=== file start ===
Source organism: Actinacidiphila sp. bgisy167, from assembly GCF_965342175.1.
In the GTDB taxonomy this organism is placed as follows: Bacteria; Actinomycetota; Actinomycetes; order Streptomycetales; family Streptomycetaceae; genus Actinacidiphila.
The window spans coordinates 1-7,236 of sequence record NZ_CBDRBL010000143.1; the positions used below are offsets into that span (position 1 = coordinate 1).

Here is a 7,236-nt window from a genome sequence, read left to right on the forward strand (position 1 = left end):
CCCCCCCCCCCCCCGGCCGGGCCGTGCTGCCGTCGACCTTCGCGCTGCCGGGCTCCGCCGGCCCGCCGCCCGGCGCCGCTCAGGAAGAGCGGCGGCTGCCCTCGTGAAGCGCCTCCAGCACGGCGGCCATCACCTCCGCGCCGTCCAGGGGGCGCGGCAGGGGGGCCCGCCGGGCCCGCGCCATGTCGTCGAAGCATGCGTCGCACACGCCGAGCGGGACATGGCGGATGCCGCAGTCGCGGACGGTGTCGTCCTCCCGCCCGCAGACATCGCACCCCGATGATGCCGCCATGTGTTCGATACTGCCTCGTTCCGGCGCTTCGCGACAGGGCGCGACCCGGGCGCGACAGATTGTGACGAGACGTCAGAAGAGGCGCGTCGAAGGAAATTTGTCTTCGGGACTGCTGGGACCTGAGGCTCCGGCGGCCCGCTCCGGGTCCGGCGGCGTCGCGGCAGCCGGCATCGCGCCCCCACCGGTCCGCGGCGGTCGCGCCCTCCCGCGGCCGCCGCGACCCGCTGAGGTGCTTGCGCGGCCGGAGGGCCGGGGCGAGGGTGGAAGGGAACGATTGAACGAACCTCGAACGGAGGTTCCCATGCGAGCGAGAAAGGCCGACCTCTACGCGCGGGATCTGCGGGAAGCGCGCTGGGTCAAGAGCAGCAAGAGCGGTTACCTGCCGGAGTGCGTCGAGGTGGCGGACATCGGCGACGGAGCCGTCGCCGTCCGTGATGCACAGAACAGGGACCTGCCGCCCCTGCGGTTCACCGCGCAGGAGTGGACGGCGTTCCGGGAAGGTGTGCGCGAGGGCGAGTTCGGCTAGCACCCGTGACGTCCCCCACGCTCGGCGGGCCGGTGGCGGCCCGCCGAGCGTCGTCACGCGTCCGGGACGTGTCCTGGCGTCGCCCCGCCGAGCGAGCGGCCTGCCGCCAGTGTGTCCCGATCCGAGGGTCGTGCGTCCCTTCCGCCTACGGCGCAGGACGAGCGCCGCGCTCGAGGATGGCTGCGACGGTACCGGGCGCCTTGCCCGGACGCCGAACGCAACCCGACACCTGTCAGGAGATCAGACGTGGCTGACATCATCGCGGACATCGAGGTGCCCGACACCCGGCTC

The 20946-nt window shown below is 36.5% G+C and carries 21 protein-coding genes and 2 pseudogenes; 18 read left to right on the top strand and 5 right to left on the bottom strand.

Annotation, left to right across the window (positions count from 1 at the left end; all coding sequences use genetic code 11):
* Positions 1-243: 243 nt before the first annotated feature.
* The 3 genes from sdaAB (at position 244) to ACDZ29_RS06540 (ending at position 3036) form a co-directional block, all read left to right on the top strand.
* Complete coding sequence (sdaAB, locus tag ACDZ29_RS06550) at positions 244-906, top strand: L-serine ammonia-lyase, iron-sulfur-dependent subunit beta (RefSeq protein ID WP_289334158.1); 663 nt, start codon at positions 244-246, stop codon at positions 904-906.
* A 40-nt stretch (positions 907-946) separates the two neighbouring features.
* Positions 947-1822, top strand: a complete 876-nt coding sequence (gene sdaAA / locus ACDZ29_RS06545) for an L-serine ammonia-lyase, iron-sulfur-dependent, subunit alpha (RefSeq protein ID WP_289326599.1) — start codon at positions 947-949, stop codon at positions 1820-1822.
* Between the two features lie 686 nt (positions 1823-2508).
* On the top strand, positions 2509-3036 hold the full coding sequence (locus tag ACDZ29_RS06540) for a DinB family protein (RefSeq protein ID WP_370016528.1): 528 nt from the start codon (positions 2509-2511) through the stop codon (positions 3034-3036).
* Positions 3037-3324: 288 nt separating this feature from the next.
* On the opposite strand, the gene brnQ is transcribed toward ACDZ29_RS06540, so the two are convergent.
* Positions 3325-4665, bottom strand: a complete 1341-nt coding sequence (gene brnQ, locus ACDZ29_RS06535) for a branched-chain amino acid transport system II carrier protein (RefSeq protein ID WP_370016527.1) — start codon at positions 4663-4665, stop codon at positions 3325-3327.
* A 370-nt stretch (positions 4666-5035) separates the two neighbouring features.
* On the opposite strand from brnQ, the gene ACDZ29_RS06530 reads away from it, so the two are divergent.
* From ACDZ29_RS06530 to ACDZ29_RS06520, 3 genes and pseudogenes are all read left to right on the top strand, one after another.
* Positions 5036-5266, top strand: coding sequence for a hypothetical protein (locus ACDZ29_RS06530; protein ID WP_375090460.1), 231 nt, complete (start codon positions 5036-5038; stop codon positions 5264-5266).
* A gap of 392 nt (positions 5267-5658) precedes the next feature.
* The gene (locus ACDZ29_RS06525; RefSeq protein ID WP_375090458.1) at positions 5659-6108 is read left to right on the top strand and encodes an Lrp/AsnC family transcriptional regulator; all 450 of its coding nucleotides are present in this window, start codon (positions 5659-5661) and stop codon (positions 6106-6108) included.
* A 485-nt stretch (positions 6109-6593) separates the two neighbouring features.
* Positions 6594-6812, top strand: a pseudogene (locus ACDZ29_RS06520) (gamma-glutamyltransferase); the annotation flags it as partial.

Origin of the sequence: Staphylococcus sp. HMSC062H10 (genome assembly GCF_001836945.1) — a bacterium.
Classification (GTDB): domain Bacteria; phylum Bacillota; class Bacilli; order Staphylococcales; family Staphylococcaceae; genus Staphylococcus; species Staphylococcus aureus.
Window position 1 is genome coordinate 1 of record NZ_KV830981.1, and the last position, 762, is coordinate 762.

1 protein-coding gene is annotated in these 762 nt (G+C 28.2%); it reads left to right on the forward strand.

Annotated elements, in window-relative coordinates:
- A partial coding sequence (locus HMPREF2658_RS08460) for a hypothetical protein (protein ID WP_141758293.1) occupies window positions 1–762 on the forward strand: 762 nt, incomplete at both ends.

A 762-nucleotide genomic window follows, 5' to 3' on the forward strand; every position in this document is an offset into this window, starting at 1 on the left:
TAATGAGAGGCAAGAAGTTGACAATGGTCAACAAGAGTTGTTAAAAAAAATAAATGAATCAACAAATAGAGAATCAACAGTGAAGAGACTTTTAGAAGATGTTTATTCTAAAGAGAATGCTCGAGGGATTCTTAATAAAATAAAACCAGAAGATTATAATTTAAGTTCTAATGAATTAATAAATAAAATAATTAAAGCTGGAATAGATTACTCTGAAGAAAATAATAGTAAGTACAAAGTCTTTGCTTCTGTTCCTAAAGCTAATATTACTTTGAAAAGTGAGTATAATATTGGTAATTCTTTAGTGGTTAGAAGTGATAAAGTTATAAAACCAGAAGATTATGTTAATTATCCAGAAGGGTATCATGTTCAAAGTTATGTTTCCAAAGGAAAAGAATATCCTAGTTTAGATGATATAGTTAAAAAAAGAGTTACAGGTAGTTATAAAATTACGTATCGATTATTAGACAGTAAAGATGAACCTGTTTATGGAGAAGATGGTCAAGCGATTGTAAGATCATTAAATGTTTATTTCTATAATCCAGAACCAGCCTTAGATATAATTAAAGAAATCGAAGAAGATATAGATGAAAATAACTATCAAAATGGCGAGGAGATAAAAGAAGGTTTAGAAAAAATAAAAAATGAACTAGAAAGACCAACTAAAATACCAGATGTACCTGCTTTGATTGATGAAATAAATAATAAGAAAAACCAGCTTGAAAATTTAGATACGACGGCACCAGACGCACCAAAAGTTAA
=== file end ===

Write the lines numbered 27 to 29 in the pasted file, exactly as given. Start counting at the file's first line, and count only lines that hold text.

Classification (GTDB): domain Bacteria; phylum Bacillota; class Bacilli; order Staphylococcales; family Staphylococcaceae; genus Staphylococcus; species Staphylococcus aureus.
Window position 1 is genome coordinate 1 of record NZ_KV830981.1, and the last position, 762, is coordinate 762.

1 protein-coding gene is annotated in these 762 nt (G+C 28.2%); it reads left to right on the forward strand.